Homeownership can help families build assets and move toward financial security. Therefore, it is concerning that the percentage of children living in households that were owned by their parents dropped from 66% in 2007 to 61 percent in 2011, representing 3.7 million children. Children in immigrant families were less likely to live in owned households compared to their U.S.-born counterparts (53% vs. 63%), though both groups experienced declines. Nevada had the lowest level of parental homeownership, at 47%. At 74%, Iowa and Minnesota had the highest.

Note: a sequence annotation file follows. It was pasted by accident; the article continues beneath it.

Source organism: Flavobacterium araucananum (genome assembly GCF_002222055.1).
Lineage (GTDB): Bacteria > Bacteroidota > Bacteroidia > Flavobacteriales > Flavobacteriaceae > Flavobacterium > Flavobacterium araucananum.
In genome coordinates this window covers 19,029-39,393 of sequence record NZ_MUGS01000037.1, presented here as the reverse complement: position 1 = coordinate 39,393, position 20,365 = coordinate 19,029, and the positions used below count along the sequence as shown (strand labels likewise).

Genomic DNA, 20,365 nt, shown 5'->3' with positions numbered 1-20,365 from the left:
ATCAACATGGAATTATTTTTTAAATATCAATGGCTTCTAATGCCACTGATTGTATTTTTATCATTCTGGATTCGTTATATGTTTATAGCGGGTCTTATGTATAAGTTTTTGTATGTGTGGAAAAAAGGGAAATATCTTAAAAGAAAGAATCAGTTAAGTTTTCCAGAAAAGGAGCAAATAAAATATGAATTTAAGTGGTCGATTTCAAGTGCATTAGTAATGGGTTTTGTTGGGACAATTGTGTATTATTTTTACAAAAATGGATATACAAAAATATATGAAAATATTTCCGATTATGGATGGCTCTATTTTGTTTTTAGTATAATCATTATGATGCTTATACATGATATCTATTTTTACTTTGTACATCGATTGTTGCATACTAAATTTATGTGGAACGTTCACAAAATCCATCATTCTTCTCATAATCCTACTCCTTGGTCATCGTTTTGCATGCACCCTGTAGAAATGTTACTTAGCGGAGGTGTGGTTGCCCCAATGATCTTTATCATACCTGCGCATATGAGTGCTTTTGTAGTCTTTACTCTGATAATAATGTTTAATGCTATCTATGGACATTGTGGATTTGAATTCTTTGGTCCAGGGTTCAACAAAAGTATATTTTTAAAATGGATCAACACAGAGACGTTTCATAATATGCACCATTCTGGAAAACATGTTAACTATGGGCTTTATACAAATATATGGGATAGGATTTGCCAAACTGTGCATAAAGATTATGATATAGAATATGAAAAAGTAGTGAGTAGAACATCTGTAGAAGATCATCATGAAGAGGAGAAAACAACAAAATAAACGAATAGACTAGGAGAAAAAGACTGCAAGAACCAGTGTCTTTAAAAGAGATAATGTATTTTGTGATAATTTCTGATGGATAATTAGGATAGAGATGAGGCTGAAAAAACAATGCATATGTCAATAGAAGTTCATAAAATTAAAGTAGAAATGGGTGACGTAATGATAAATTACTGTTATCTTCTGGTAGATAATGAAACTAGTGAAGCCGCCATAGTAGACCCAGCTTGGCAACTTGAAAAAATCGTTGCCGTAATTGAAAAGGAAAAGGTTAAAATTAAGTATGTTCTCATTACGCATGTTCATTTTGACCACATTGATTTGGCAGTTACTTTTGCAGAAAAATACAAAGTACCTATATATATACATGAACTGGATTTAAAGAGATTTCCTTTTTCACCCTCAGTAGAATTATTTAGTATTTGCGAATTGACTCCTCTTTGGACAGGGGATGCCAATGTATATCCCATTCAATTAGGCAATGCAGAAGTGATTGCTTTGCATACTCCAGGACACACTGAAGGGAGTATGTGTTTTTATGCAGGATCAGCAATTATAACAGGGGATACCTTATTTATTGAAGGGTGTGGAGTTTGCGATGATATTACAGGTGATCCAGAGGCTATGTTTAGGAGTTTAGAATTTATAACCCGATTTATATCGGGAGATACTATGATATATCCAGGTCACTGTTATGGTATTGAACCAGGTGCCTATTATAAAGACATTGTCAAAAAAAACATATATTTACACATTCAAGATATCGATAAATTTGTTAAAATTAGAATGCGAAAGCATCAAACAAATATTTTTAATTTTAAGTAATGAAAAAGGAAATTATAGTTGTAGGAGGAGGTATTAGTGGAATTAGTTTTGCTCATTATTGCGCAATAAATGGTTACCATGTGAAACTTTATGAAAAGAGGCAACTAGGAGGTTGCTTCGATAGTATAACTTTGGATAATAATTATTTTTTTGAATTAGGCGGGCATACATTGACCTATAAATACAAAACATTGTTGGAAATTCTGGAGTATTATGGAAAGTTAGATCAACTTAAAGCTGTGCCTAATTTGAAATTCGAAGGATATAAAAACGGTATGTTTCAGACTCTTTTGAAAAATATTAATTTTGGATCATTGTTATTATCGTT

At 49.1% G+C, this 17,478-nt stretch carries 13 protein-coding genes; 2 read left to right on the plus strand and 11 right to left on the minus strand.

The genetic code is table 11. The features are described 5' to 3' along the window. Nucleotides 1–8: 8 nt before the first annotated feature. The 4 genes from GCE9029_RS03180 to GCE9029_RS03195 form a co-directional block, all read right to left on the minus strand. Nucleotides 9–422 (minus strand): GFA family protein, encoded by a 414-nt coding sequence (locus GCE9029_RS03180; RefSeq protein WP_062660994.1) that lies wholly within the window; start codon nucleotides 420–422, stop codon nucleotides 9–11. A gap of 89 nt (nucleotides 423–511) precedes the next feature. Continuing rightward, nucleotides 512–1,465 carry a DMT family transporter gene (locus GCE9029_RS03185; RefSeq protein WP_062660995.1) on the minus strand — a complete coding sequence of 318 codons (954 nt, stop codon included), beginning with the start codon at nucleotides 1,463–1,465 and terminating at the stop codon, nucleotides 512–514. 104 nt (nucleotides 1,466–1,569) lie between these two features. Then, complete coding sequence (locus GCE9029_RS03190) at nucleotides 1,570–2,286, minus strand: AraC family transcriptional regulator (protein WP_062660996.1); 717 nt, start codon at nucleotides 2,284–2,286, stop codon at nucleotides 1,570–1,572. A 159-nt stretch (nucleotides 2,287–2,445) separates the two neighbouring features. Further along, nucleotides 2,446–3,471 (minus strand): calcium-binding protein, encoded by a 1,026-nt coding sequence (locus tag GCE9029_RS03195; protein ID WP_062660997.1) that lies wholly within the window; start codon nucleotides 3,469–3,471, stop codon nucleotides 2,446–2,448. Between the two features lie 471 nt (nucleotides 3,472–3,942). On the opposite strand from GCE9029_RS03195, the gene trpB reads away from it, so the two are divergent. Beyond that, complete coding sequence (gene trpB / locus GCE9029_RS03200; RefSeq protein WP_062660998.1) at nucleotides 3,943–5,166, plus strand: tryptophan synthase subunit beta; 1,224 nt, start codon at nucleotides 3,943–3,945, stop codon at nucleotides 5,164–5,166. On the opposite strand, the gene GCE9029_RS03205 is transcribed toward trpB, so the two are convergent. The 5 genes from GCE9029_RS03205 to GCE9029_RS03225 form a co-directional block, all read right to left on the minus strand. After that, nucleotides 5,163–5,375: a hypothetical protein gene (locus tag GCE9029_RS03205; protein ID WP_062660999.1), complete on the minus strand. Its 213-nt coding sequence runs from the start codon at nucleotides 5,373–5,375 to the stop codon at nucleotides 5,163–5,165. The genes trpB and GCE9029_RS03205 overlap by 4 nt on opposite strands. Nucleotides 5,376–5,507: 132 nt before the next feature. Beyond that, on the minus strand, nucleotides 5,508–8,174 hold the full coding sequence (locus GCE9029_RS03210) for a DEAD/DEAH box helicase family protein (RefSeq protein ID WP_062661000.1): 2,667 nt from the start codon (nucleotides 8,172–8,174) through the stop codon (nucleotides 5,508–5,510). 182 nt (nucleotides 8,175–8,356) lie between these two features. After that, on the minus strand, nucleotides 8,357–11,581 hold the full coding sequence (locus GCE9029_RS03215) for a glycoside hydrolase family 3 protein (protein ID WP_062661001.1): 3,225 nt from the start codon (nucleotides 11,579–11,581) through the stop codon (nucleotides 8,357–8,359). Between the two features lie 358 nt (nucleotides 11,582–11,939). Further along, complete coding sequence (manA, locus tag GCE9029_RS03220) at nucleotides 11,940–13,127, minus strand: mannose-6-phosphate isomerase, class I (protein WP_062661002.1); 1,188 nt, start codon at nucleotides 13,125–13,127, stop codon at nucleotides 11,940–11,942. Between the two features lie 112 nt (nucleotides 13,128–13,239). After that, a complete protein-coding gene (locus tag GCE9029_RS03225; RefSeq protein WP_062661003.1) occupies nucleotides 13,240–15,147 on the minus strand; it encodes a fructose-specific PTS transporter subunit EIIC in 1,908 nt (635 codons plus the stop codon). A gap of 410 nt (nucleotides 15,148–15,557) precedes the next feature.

See the Economic Well-Being section of the KIDS COUNT Data Center for national, state and city data.